Politicians, academics, and NGOs call on parties to stop using “attack ads”
A coalition of politicians, academics, and campaigners have today written to the leaders of Labour, the Conservatives, and Liberal Democrats urging them to stop the use of “attack ads” which they say are “undermining the culture of our political system and the credibility of those elected to serve it.”
Figures including Zoom-legend Jackie Weaver, Labour’s Baroness Ruth Lister, and the directors of think-tanks Compass and Unlock Democracy have all signed the letter which has been coordinated by Compassion in Politics.
In it they urge political leaders to stop using “attack ads” or other forms of “underhand” advertising. They point to recent examples of adverts which have levelled highly controversial accusations against individual politicians - including Labour’s recent ads targeting Rishi Sunak - and instances where parties have distributed leaflets using the branding of another party.
The signatories argue that this kind of advertising is undermining public confidence, contributing to a rising culture of hate, and destroying any hope of building consensus around key issues.
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The letter has also been signed by a number of high profile psychologists including Prof Paul Gilbert OBE, founder of the Compassionate Mind Foundation. Reflecting their specific concerns, the coalition points out that “fear-based” advertising tends to ultimately backfire by making the public less willing to accept change or new ideas. “Fear is destructive to any organisation seeking to curry favour or gain support” they say.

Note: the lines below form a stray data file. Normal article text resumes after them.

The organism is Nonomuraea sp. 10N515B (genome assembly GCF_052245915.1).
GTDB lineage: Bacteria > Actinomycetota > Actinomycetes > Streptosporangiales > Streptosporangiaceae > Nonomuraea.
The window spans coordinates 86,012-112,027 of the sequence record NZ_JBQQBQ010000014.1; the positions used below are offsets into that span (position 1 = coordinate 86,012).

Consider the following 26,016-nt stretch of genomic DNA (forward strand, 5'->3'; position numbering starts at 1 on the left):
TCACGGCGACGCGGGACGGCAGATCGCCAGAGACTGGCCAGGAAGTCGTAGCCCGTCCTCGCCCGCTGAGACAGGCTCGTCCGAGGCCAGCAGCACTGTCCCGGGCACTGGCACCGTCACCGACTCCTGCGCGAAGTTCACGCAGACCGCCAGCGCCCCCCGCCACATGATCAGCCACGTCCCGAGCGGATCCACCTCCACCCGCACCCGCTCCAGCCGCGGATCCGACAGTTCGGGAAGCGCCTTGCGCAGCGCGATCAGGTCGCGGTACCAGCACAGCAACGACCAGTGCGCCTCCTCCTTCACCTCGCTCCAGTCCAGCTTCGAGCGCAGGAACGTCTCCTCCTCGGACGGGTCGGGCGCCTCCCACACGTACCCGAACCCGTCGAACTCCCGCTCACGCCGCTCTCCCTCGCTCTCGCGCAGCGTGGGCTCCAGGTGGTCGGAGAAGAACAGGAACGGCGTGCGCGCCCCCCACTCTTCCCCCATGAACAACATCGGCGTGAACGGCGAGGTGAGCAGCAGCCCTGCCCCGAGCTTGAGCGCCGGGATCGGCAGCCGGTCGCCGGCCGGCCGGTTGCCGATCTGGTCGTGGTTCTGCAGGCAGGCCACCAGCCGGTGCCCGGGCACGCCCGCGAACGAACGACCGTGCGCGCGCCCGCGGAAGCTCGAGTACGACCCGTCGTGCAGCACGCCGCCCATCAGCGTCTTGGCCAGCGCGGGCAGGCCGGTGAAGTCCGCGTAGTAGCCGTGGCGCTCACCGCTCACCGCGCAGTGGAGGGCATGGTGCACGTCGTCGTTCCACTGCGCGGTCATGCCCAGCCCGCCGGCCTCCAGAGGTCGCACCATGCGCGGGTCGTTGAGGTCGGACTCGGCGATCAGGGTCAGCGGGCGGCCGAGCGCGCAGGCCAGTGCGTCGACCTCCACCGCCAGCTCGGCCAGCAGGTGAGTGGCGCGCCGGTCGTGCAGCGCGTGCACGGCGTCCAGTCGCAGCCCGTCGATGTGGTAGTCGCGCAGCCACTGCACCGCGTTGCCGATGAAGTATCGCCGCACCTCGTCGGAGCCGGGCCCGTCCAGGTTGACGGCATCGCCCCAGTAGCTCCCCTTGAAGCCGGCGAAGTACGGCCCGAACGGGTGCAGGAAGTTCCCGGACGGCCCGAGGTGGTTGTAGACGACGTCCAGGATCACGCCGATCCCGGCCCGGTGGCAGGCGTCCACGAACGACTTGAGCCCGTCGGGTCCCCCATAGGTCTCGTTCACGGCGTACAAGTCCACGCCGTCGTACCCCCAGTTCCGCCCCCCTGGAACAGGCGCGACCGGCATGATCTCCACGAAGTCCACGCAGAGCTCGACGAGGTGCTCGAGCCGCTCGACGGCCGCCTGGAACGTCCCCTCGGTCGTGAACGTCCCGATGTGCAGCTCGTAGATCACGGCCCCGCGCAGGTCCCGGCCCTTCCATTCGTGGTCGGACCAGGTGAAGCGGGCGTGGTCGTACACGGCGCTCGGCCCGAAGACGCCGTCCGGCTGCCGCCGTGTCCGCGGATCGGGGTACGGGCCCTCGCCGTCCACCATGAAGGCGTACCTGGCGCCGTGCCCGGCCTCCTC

Jennifer Nadel, Co-Director of Compassion in Politics, said:
“Attack ads represent one of the worst products of our highly-competitive, winner-takes-all approach to politics. Rather than seek to build consensus around key issues - rising inequality, climate change, and increasing societal divisions - they simply destroy reputations, public confidence, and political engagement. By peddling hate we exacerbate the toxicity that is already so prominent in our politics. We need our political leaders to display the courage and determination necessary to build something better. They can start by rejecting these negative tactics and making a positive appeal to the electorate that is based on their vision for the country and their solution to our most pressing problems.”
Letter in full:
We the undersigned request that you cease the use of “attack ads” and other forms of underhand advertising and ensure that all future campaign adverts contain content which is truthful and a message focused on issues over and above personalities.
The current trends in party political advertising are undermining the culture of our political system and the credibility of those elected to serve it. In recent weeks parties have sought to mimic one another’s brands and spread spurious accusations about the character and conduct of individual politicians. These actions are not befitting any political party wishing to uphold the standards of a modern democracy.
We are particularly concerned about the following impacts that these adverts are having on our politics and public:
- Further erosion of trust. Trust in UK politicians is plummeting. Polling by Compassion in Politics found that two-thirds of the public simply do not trust what politicians say. Half of the public saw their trust in politicians fall in the twelve months to April 2022. Using inaccurate claims and false identities in campaign advertising will only accelerate the decline of public faith and engagement in politics. It will also make it much harder for parties to gain support for the policies they seek to introduce or acceptance for the messages they hope to communicate.